Both churches benefited from the merger. First Congregational lacked a pastor, but had a building. Westminster lacked a building, but had a pastor. When they combined, Westminster asked to keep their name.

“Back then it was hard to keep a pastor and a building,” Castrolang said. “A lot of congregations were rising and falling. A pastor would ride in on a horse and ride out a few years later.”

It was years later that the freeway came through. Several churches moved to the suburbs. Westminster decided to stay.

“Westminster has a long a history and ghosts, good ghosts, and stories of the living and the dead,” Castrolang said.

Grace Baptist Church

The plan for the church arose during an 1890 meeting of Baptists in the home of Mr. and Mrs. O. C. Ross. A week later, the group met in the Spokane County Courthouse. The congregation consisted of 18 members. Over the next few weeks, a church began to form. A permanent preacher was found, a Sunday School started, and services started occurring regularly in the courthouse. While the location provided a temporary solution, other groups often met there too and resulted in a competition for space.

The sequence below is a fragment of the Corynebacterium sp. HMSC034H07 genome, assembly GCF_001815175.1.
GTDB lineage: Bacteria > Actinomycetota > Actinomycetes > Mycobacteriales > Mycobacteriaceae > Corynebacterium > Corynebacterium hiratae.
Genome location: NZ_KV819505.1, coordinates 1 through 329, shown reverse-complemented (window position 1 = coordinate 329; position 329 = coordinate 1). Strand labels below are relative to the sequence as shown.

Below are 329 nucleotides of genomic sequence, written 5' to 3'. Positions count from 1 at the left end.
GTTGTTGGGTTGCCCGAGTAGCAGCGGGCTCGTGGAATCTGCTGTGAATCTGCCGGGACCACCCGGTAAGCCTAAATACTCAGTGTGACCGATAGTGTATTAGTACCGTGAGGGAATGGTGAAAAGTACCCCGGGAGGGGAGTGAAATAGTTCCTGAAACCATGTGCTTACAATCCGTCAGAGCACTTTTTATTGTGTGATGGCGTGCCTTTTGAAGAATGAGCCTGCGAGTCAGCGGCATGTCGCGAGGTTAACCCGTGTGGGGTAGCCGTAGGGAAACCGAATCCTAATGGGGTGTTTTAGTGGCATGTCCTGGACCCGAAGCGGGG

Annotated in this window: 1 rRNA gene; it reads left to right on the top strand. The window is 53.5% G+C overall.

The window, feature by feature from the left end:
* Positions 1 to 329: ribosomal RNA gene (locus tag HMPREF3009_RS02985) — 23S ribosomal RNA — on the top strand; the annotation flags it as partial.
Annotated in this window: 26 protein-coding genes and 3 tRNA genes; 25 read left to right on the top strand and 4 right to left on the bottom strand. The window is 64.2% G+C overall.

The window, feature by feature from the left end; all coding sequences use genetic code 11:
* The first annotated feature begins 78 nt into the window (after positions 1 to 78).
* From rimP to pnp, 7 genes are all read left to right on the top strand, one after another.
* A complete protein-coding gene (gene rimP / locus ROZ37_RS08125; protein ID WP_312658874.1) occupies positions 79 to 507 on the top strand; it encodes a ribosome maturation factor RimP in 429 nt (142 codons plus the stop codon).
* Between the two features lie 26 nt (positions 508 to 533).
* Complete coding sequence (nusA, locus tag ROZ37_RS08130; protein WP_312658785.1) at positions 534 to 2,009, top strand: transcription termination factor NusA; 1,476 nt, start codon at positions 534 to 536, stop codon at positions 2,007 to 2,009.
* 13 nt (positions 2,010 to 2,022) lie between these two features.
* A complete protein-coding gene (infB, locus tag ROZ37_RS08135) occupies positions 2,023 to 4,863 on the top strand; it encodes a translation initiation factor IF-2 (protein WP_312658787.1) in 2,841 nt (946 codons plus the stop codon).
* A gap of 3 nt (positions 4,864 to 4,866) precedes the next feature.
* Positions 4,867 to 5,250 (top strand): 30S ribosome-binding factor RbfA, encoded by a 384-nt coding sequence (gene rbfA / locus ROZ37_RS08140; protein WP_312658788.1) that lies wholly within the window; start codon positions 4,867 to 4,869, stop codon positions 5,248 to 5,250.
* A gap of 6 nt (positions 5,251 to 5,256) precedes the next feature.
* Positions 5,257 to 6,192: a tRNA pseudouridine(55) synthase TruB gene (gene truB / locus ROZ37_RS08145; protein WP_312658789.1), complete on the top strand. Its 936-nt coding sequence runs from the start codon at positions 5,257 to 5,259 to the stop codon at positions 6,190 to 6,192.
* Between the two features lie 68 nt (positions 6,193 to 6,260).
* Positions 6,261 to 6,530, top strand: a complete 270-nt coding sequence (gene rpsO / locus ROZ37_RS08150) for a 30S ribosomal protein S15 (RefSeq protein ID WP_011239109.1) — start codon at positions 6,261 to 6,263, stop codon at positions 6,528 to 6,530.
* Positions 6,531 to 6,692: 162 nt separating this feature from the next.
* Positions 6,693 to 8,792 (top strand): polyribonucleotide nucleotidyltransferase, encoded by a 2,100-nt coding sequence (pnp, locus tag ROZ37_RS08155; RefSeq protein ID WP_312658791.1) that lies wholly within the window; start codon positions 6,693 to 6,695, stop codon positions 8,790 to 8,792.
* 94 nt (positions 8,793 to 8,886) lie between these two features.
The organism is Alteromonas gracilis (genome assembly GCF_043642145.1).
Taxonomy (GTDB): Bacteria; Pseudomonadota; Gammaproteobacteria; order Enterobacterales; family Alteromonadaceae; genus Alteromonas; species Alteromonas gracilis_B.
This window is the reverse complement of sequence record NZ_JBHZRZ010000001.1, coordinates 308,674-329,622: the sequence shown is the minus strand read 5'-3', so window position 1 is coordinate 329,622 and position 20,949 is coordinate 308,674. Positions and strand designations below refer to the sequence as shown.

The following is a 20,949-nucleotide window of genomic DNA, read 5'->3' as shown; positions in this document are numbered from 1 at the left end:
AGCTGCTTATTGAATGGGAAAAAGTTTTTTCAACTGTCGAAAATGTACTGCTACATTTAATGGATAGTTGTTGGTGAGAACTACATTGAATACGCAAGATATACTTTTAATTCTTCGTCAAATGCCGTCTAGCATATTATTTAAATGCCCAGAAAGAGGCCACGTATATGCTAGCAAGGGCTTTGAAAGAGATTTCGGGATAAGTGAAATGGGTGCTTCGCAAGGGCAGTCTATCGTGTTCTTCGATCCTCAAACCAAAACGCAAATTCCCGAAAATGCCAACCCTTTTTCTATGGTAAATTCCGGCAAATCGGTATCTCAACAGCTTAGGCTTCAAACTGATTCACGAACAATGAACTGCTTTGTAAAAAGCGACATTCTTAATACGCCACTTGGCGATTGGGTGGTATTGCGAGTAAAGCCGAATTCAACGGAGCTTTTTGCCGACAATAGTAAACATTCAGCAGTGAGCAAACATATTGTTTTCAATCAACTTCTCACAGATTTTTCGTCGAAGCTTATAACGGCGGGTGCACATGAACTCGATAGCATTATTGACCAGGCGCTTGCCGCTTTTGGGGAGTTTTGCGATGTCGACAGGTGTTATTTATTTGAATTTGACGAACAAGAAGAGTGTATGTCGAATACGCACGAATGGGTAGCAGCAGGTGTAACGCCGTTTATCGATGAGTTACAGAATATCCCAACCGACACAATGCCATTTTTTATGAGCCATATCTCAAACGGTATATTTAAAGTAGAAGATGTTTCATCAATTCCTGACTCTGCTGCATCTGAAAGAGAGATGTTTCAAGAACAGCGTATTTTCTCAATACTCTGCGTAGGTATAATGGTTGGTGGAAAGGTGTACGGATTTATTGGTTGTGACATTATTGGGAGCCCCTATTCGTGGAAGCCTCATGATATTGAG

The church purchased land and built a simple building. The original name of the church was North Side Baptist Church. As the church grew, its scope expanded beyond the north side. The name changed to Grace Baptist Church.

Growth continued and the need for a new building arose. The church purchased a new lot in 1903 and building began. This building was gothic revival style architecture.

The architect for Grace Baptist Church was John K. Dow. Dow moved to Spokane to take advantage of the opportunities in Spokane, according to the Washington State Department of Archaeology and Historic Preservation. A large portion of downtown needed to be rebuilt because the city recently suffered under a disastrous fire. Dow worked in Spokane for 50 years, creating a variety of buildings. He made the city’s first skyscraper, the August Paulsen building.

Contact Madison Garner at mgarner16@my.whitworth.edu.

Leave a Reply

Your email address will not be published.